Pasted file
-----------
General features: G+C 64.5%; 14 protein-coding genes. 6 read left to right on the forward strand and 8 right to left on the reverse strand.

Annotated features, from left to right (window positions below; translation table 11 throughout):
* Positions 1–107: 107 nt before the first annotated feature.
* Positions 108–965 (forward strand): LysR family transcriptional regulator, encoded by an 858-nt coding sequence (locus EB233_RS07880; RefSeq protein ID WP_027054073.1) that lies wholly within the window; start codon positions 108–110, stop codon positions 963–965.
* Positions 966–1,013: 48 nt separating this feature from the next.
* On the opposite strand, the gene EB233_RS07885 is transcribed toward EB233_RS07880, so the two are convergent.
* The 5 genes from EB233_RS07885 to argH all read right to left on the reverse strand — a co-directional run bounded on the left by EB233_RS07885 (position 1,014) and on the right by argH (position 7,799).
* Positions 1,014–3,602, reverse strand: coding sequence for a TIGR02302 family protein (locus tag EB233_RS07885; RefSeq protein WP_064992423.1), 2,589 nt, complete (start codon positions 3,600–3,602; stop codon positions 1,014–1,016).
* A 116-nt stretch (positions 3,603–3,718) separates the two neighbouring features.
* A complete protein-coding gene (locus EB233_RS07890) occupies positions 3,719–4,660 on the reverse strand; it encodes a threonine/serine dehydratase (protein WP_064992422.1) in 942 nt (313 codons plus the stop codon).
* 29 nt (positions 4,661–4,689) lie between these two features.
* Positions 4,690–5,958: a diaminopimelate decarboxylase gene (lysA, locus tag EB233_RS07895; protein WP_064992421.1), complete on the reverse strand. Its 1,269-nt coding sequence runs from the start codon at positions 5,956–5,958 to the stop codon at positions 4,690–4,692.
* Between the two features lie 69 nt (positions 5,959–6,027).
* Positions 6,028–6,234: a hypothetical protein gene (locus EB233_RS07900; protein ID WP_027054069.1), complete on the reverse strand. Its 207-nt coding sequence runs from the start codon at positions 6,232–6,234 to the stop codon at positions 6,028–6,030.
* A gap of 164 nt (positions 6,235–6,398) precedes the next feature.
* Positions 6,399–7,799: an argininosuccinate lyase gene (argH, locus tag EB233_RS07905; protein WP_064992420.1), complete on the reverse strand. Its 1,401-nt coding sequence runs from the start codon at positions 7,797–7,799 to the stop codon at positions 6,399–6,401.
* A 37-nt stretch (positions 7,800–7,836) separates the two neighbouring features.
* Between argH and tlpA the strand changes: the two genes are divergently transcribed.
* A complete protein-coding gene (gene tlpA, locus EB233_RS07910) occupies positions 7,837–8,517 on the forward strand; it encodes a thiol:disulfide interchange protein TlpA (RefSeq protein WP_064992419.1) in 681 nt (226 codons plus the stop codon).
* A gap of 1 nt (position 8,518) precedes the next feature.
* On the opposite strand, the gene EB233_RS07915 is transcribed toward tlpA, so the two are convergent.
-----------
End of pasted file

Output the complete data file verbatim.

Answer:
General features: G+C 64.5%; 14 protein-coding genes. 6 read left to right on the forward strand and 8 right to left on the reverse strand.

Annotated features, from left to right (window positions below; translation table 11 throughout):
* Positions 1–107: 107 nt before the first annotated feature.
* Positions 108–965 (forward strand): LysR family transcriptional regulator, encoded by an 858-nt coding sequence (locus EB233_RS07880; RefSeq protein ID WP_027054073.1) that lies wholly within the window; start codon positions 108–110, stop codon positions 963–965.
* Positions 966–1,013: 48 nt separating this feature from the next.
* On the opposite strand, the gene EB233_RS07885 is transcribed toward EB233_RS07880, so the two are convergent.
* The 5 genes from EB233_RS07885 to argH all read right to left on the reverse strand — a co-directional run bounded on the left by EB233_RS07885 (position 1,014) and on the right by argH (position 7,799).
* Positions 1,014–3,602, reverse strand: coding sequence for a TIGR02302 family protein (locus tag EB233_RS07885; RefSeq protein WP_064992423.1), 2,589 nt, complete (start codon positions 3,600–3,602; stop codon positions 1,014–1,016).
* A 116-nt stretch (positions 3,603–3,718) separates the two neighbouring features.
* A complete protein-coding gene (locus EB233_RS07890) occupies positions 3,719–4,660 on the reverse strand; it encodes a threonine/serine dehydratase (protein WP_064992422.1) in 942 nt (313 codons plus the stop codon).
* 29 nt (positions 4,661–4,689) lie between these two features.
* Positions 4,690–5,958: a diaminopimelate decarboxylase gene (lysA, locus tag EB233_RS07895; protein WP_064992421.1), complete on the reverse strand. Its 1,269-nt coding sequence runs from the start codon at positions 5,956–5,958 to the stop codon at positions 4,690–4,692.
* Between the two features lie 69 nt (positions 5,959–6,027).
* Positions 6,028–6,234: a hypothetical protein gene (locus EB233_RS07900; protein ID WP_027054069.1), complete on the reverse strand. Its 207-nt coding sequence runs from the start codon at positions 6,232–6,234 to the stop codon at positions 6,028–6,030.
* A gap of 164 nt (positions 6,235–6,398) precedes the next feature.
* Positions 6,399–7,799: an argininosuccinate lyase gene (argH, locus tag EB233_RS07905; protein WP_064992420.1), complete on the reverse strand. Its 1,401-nt coding sequence runs from the start codon at positions 7,797–7,799 to the stop codon at positions 6,399–6,401.
* A 37-nt stretch (positions 7,800–7,836) separates the two neighbouring features.
* Between argH and tlpA the strand changes: the two genes are divergently transcribed.
* A complete protein-coding gene (gene tlpA, locus EB233_RS07910) occupies positions 7,837–8,517 on the forward strand; it encodes a thiol:disulfide interchange protein TlpA (RefSeq protein WP_064992419.1) in 681 nt (226 codons plus the stop codon).
* A gap of 1 nt (position 8,518) precedes the next feature.
* On the opposite strand, the gene EB233_RS07915 is transcribed toward tlpA, so the two are convergent.